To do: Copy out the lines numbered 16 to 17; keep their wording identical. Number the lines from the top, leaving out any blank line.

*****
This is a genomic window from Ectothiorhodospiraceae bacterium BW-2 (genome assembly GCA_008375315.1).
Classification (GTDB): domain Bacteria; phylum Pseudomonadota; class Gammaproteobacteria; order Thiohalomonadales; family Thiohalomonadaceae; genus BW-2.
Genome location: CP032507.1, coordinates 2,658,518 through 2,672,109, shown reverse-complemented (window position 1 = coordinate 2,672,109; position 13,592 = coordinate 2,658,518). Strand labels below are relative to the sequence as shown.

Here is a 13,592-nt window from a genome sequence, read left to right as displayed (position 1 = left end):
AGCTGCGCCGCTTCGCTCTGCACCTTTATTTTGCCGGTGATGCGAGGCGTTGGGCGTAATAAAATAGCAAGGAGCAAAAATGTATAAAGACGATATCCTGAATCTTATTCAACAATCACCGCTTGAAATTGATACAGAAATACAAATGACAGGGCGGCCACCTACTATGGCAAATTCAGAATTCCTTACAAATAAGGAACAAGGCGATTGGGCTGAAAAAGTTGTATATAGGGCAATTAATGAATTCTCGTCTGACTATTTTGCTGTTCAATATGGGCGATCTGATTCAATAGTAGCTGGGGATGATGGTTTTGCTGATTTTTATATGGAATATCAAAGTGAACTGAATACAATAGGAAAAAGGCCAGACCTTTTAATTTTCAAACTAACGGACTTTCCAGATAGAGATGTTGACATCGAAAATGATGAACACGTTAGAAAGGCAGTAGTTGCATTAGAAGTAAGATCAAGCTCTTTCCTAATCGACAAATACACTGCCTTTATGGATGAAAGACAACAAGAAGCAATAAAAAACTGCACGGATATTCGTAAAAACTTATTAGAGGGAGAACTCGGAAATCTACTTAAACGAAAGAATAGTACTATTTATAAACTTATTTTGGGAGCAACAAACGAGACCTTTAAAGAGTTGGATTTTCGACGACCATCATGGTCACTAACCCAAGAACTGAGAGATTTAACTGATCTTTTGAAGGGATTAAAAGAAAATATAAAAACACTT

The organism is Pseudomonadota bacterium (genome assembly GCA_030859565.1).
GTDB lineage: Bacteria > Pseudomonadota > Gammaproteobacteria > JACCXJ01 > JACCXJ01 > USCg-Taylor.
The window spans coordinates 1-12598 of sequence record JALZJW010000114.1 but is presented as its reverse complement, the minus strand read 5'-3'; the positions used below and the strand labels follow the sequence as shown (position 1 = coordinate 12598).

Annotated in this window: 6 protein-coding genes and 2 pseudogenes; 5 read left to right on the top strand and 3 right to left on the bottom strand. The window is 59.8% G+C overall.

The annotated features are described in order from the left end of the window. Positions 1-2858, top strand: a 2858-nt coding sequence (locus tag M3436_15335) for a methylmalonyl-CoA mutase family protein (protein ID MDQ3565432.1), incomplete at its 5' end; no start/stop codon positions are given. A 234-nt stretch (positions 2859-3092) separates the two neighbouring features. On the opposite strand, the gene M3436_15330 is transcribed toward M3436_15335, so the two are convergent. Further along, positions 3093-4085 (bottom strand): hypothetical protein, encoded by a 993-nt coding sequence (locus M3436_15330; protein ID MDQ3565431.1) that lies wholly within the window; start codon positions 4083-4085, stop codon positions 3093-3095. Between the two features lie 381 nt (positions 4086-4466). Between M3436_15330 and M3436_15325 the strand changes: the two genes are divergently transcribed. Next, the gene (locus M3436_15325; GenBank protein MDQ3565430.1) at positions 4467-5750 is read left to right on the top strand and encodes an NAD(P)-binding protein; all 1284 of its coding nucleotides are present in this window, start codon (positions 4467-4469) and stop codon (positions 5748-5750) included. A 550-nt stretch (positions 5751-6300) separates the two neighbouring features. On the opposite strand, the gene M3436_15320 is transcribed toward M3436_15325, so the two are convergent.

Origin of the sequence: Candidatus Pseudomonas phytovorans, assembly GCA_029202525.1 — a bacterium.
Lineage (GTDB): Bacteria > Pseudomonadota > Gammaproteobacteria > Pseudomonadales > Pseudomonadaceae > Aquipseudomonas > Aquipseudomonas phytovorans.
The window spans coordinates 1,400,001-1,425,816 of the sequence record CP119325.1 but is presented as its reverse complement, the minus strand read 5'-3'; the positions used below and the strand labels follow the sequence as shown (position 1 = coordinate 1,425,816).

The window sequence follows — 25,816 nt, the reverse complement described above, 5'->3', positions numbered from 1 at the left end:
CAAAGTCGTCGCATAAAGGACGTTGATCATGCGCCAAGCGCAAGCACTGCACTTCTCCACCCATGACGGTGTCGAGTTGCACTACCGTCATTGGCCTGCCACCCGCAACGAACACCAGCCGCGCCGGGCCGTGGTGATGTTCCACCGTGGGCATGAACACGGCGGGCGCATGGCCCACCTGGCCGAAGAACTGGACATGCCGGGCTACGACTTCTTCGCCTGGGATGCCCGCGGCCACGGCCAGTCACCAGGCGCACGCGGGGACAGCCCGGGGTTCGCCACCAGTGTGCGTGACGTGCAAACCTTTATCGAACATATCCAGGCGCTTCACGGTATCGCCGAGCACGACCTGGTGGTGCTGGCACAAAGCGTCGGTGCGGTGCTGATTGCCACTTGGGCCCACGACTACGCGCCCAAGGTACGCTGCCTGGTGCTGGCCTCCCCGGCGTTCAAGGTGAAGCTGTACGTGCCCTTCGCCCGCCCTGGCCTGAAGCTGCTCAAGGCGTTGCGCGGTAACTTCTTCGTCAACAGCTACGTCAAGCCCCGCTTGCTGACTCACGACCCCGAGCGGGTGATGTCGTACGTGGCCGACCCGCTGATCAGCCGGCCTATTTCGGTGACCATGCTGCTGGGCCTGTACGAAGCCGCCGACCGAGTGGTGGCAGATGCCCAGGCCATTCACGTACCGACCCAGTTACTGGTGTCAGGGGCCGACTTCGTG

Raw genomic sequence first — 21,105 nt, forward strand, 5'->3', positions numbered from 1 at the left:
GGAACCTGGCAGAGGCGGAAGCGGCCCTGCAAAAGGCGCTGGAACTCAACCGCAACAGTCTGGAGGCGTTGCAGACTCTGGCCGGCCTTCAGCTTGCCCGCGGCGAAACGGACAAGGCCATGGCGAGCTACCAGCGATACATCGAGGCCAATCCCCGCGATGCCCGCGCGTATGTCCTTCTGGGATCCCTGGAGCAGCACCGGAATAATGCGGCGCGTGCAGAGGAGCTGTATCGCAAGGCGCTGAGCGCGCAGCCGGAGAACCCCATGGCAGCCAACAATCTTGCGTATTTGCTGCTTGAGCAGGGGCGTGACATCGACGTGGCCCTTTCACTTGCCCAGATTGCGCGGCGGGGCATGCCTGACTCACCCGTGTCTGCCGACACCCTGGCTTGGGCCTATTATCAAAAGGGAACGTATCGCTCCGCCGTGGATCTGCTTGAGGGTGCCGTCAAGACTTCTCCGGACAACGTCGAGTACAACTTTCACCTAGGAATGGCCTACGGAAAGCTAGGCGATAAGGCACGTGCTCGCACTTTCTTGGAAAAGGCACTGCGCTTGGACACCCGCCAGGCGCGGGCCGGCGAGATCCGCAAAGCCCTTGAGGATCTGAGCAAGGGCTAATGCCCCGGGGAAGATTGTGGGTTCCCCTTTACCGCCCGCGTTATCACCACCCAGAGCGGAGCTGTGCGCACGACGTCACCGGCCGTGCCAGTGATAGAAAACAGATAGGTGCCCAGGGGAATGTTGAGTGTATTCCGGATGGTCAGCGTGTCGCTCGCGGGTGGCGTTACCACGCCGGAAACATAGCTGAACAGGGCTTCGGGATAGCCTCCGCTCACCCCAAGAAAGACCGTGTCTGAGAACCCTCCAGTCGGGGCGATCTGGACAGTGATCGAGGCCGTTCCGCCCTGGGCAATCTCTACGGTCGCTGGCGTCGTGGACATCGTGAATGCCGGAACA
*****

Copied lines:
Raw genomic sequence first — 21,105 nt, forward strand, 5'->3', positions numbered from 1 at the left:
GGAACCTGGCAGAGGCGGAAGCGGCCCTGCAAAAGGCGCTGGAACTCAACCGCAACAGTCTGGAGGCGTTGCAGACTCTGGCCGGCCTTCAGCTTGCCCGCGGCGAAACGGACAAGGCCATGGCGAGCTACCAGCGATACATCGAGGCCAATCCCCGCGATGCCCGCGCGTATGTCCTTCTGGGATCCCTGGAGCAGCACCGGAATAATGCGGCGCGTGCAGAGGAGCTGTATCGCAAGGCGCTGAGCGCGCAGCCGGAGAACCCCATGGCAGCCAACAATCTTGCGTATTTGCTGCTTGAGCAGGGGCGTGACATCGACGTGGCCCTTTCACTTGCCCAGATTGCGCGGCGGGGCATGCCTGACTCACCCGTGTCTGCCGACACCCTGGCTTGGGCCTATTATCAAAAGGGAACGTATCGCTCCGCCGTGGATCTGCTTGAGGGTGCCGTCAAGACTTCTCCGGACAACGTCGAGTACAACTTTCACCTAGGAATGGCCTACGGAAAGCTAGGCGATAAGGCACGTGCTCGCACTTTCTTGGAAAAGGCACTGCGCTTGGACACCCGCCAGGCGCGGGCCGGCGAGATCCGCAAAGCCCTTGAGGATCTGAGCAAGGGCTAATGCCCCGGGGAAGATTGTGGGTTCCCCTTTACCGCCCGCGTTATCACCACCCAGAGCGGAGCTGTGCGCACGACGTCACCGGCCGTGCCAGTGATAGAAAACAGATAGGTGCCCAGGGGAATGTTGAGTGTATTCCGGATGGTCAGCGTGTCGCTCGCGGGTGGCGTTACCACGCCGGAAACATAGCTGAACAGGGCTTCGGGATAGCCTCCGCTCACCCCAAGAAAGACCGTGTCTGAGAACCCTCCAGTCGGGGCGATCTGGACAGTGATCGAGGCCGTTCCGCCCTGGGCAATCTCTACGGTCGCTGGCGTCGTGGACATCGTGAATGCCGGAACA